Commonwealth v. McHoul

(Mass, Criminal Responsibility Standard)

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SYLLABUS: At the trial of an indictment in which a qualified medical expert for the Commonwealth testified that his opinion as to the sanity of the defendant was that “according to the M’Naghten rule he was legally sane,” it was prejudicial error for the judge to strike out the part of the statement “about the M’Naghten rule” and to allow the “last part” to stand. [545-546]

Failure of the defendant to take exception to the trial judge’s charge as given at the trial of an indictment in which the defence of insanity was in issue did not preclude this court from appraising the charge to ascertain whether it complied with requests by the defendant in effect that the judge state at least the Massachusetts rule on criminal responsibility in its accepted wording. [***2] [547]

At the trial of an indictment in which the defence of insanity was in issue, an instruction by the judge that in order to establish that defence the defendant must be shown to have been unable to distinguish between right and wrong, and that irresistible impulse was no defence unless it was accompanied by such inability, was wrong even if the evidence did not show conduct that was irresistibly impelled. [547-548]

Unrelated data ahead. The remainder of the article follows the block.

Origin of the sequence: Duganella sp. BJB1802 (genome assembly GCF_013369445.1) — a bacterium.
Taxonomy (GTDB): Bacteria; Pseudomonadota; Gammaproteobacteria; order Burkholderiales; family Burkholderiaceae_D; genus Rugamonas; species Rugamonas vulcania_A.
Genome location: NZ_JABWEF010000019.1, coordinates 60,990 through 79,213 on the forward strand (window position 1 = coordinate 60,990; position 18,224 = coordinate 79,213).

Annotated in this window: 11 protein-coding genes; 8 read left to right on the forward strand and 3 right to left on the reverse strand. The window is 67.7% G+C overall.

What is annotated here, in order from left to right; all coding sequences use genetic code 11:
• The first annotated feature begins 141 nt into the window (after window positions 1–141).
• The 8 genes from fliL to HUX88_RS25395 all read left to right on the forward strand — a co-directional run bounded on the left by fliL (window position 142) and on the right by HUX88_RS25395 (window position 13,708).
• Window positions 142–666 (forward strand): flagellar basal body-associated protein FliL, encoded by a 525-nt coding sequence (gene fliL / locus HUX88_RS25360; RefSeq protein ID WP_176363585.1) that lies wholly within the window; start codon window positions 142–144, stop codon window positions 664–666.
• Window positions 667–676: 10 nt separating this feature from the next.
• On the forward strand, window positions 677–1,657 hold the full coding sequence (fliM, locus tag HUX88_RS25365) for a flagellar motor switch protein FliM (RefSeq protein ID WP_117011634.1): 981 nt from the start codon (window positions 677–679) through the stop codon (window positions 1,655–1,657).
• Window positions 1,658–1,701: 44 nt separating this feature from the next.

Discussion of the American Law Institute’s Model Penal Code, Proposed Official Draft (1962), Section 4.01, relating to criminal irresponsibility by reason of mental disease or defect. (548-555]

The rule stated in the American Law Institute’s Model Penal Code, Proposed Official Draft (1962), Section 4.01, as to when mental disease or defect excludes criminal responsibility is a restatement of the Massachusetts rule on that subject in modern terms and in clearer and more understandable words, and hereafter in criminal cases in which the defence of insanity is in issue the trial shall be conducted and the charge given in accordance with the Code rule. [548, 555]

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